Posted: July 2, 2021

It is well known how important vernal pools are to salamanders, frogs, and other aquatic invertebrates in forested settings. It is truly surprising how quickly recently-constructed shallow pools are inhabited by numerous small aquatic creatures and underwater insects such as water scorpions and water boatmen.

The two clusters of seven vernal pools about a half-mile apart on the Bald Eagle Mountain were constructed in 2016 and 2017. Previously, there never were any nearby wet areas other than temporary spring seeps that quickly dried up after rains. The 7-degree slope of the mountain where the pools were constructed had previously been a dry slope not capable of retaining water. The only water came from a combination of rain and snowmelt. So, it surprised me to see the abundance of spring peepers, tree frogs, and various species of salamanders migrate from other equally dry parts of the mountain to inhabit these pools. It also was equally surprising to see how each pool was selectively colonized by different species. The spring peepers selected their own pool and don’t seem to be present in others. All of this life was below the surface of the water at some point in their lifespan, which of course was the purpose of constructing them. However, there was more to come.

Last year was a dry year in Central Pennsylvania. It became noticeable from the tracks in the muddy perimeters of the pools that other wildlife was visiting the vernal pools for access to a water source. The pools were built as shallow basins in clay soils present in this area. Since they were constructed, they have not completely dried up, even though there is no supply of water to them other than periodic rainfall. So, ducks frequently visiting some of the pools is not surprising. Numerous dragonflies and damselflies patrol the surfaces of the pools and effectively control the mosquito populations. But much larger animals also visit the pools. The game cameras have photographed deer, raccoons, mink, fishers, bear, and a variety of forest birds. Some photographs show as many as a dozen deer at one time. Recently a Red-tailed Hawk also visited.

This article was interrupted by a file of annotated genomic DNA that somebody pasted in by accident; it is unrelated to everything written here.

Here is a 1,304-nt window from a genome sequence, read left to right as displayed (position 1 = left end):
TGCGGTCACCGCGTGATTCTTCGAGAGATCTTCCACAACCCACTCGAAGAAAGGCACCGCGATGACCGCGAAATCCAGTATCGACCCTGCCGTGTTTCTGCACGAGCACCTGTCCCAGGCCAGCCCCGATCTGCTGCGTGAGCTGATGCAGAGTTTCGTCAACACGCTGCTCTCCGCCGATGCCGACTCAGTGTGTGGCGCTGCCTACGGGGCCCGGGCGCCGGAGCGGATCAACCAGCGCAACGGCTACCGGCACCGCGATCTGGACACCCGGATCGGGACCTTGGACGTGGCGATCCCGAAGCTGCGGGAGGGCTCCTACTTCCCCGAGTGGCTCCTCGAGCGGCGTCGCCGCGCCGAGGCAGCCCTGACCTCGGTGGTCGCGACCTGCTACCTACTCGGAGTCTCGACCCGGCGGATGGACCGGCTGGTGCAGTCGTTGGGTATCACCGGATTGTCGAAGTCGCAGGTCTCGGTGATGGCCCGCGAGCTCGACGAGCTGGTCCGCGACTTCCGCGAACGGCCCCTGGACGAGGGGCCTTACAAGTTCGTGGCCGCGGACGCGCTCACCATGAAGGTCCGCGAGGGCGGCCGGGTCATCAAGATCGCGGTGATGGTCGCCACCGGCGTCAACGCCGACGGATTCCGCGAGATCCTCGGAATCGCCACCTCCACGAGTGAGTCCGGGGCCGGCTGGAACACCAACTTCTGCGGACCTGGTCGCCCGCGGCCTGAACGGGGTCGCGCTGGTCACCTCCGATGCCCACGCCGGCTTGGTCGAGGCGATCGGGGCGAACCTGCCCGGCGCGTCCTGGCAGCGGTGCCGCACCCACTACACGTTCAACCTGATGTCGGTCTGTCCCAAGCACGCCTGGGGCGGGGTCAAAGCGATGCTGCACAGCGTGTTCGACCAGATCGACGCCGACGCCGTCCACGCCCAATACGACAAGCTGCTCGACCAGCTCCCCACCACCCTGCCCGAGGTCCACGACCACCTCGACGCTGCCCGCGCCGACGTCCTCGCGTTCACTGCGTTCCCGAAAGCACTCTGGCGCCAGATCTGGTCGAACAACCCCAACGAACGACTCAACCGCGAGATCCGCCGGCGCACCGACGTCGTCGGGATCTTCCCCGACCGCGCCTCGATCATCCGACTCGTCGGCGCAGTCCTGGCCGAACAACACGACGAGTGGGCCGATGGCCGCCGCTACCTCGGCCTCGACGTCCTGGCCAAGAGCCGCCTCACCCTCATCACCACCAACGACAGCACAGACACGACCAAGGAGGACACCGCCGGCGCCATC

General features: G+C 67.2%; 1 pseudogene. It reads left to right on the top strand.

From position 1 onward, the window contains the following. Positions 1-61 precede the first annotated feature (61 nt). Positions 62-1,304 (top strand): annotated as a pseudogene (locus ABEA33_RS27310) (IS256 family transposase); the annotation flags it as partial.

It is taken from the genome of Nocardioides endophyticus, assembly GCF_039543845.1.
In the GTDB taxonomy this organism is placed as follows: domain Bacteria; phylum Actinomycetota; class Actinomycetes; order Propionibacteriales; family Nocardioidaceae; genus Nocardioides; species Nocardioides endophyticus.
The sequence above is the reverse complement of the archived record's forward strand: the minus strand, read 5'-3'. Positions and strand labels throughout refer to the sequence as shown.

These shallow water sources are used by many types of wildlife, and their presence enhances the habitat to aid in supporting their abundance on the Tree Farm, which is one of the forest management objectives. Last month a wildlife biologist familiar with the property and its recent forest habitat history, placed autonomous monitoring units (called AMUs) on the property to attempt recording the Eastern Whip-poor-will. While on the property, in two hours he identified 45 different woodland birds attracted by the early successional habitat areas.

If you are interested in seeing more on these vernal pools, a recent set of videos about the Tree Farm were recorded by ClearWater Conservancy last fall. The fourth video on the list covers the shallow water vernal pools. This video and six more on additional forest management subjects on the Tree Farm that may also be of interest can be found at www.clearwaterconservancy.org/forest-tour.

For more information about the PA Tree Farm program, visit our webpage at www.paforestry.org/treefarm.

 

By John Hoover, PA Tree Farm Committee Chair

Center for Private Forests

Address

416 Forest Resources Building
University Park, PA 16802

Center for Private Forests

Address

416 Forest Resources Building
University Park, PA 16802